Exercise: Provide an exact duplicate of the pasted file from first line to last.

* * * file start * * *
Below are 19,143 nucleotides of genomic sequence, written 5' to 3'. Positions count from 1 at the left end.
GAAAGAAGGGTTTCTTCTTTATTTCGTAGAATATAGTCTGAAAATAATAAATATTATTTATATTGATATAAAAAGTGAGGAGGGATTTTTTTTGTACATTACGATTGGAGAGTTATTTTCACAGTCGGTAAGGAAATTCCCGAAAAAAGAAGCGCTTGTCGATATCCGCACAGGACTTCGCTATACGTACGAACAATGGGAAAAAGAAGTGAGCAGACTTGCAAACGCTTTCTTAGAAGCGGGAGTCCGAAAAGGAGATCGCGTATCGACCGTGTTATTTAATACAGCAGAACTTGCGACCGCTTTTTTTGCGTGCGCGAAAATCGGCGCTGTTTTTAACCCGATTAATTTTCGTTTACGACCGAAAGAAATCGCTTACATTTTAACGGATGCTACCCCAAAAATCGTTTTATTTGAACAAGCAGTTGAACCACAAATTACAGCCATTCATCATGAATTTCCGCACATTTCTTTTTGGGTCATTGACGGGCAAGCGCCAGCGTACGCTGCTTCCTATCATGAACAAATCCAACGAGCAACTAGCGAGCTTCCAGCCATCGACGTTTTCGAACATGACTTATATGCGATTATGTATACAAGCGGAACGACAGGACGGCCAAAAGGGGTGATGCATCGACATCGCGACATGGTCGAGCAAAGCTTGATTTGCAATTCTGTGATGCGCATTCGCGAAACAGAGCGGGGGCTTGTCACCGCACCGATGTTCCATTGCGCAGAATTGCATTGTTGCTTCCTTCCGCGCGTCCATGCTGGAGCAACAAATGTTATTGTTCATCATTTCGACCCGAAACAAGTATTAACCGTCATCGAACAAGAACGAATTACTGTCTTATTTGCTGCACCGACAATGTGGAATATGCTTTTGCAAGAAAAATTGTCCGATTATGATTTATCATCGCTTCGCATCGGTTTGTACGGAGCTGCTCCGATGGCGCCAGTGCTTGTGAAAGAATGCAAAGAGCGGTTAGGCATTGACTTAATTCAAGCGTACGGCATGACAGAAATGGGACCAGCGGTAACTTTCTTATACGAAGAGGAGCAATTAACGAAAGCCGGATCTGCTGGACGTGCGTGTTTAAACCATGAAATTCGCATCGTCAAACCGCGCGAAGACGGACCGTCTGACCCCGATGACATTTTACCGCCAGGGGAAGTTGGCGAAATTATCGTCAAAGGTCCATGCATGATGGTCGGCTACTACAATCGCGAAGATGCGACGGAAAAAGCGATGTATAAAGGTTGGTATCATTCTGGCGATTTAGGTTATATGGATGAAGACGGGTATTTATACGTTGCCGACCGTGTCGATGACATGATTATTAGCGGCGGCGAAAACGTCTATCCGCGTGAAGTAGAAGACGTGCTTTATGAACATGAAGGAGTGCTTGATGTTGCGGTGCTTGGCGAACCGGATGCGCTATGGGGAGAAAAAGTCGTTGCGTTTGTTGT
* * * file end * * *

Below are 19,143 nucleotides of genomic sequence, written 5' to 3'. Positions count from 1 at the left end.
GAAAGAAGGGTTTCTTCTTTATTTCGTAGAATATAGTCTGAAAATAATAAATATTATTTATATTGATATAAAAAGTGAGGAGGGATTTTTTTTGTACATTACGATTGGAGAGTTATTTTCACAGTCGGTAAGGAAATTCCCGAAAAAAGAAGCGCTTGTCGATATCCGCACAGGACTTCGCTATACGTACGAACAATGGGAAAAAGAAGTGAGCAGACTTGCAAACGCTTTCTTAGAAGCGGGAGTCCGAAAAGGAGATCGCGTATCGACCGTGTTATTTAATACAGCAGAACTTGCGACCGCTTTTTTTGCGTGCGCGAAAATCGGCGCTGTTTTTAACCCGATTAATTTTCGTTTACGACCGAAAGAAATCGCTTACATTTTAACGGATGCTACCCCAAAAATCGTTTTATTTGAACAAGCAGTTGAACCACAAATTACAGCCATTCATCATGAATTTCCGCACATTTCTTTTTGGGTCATTGACGGGCAAGCGCCAGCGTACGCTGCTTCCTATCATGAACAAATCCAACGAGCAACTAGCGAGCTTCCAGCCATCGACGTTTTCGAACATGACTTATATGCGATTATGTATACAAGCGGAACGACAGGACGGCCAAAAGGGGTGATGCATCGACATCGCGACATGGTCGAGCAAAGCTTGATTTGCAATTCTGTGATGCGCATTCGCGAAACAGAGCGGGGGCTTGTCACCGCACCGATGTTCCATTGCGCAGAATTGCATTGTTGCTTCCTTCCGCGCGTCCATGCTGGAGCAACAAATGTTATTGTTCATCATTTCGACCCGAAACAAGTATTAACCGTCATCGAACAAGAACGAATTACTGTCTTATTTGCTGCACCGACAATGTGGAATATGCTTTTGCAAGAAAAATTGTCCGATTATGATTTATCATCGCTTCGCATCGGTTTGTACGGAGCTGCTCCGATGGCGCCAGTGCTTGTGAAAGAATGCAAAGAGCGGTTAGGCATTGACTTAATTCAAGCGTACGGCATGACAGAAATGGGACCAGCGGTAACTTTCTTATACGAAGAGGAGCAATTAACGAAAGCCGGATCTGCTGGACGTGCGTGTTTAAACCATGAAATTCGCATCGTCAAACCGCGCGAAGACGGACCGTCTGACCCCGATGACATTTTACCGCCAGGGGAAGTTGGCGAAATTATCGTCAAAGGTCCATGCATGATGGTCGGCTACTACAATCGCGAAGATGCGACGGAAAAAGCGATGTATAAAGGTTGGTATCATTCTGGCGATTTAGGTTATATGGATGAAGACGGGTATTTATACGTTGCCGACCGTGTCGATGACATGATTATTAGCGGCGGCGAAAACGTCTATCCGCGTGAAGTAGAAGACGTGCTTTATGAACATGAAGGAGTGCTTGATGTTGCGGTGCTTGGCGAACCGGATGCGCTATGGGGAGAAAAAGTCGTTGCGTTTGTTGT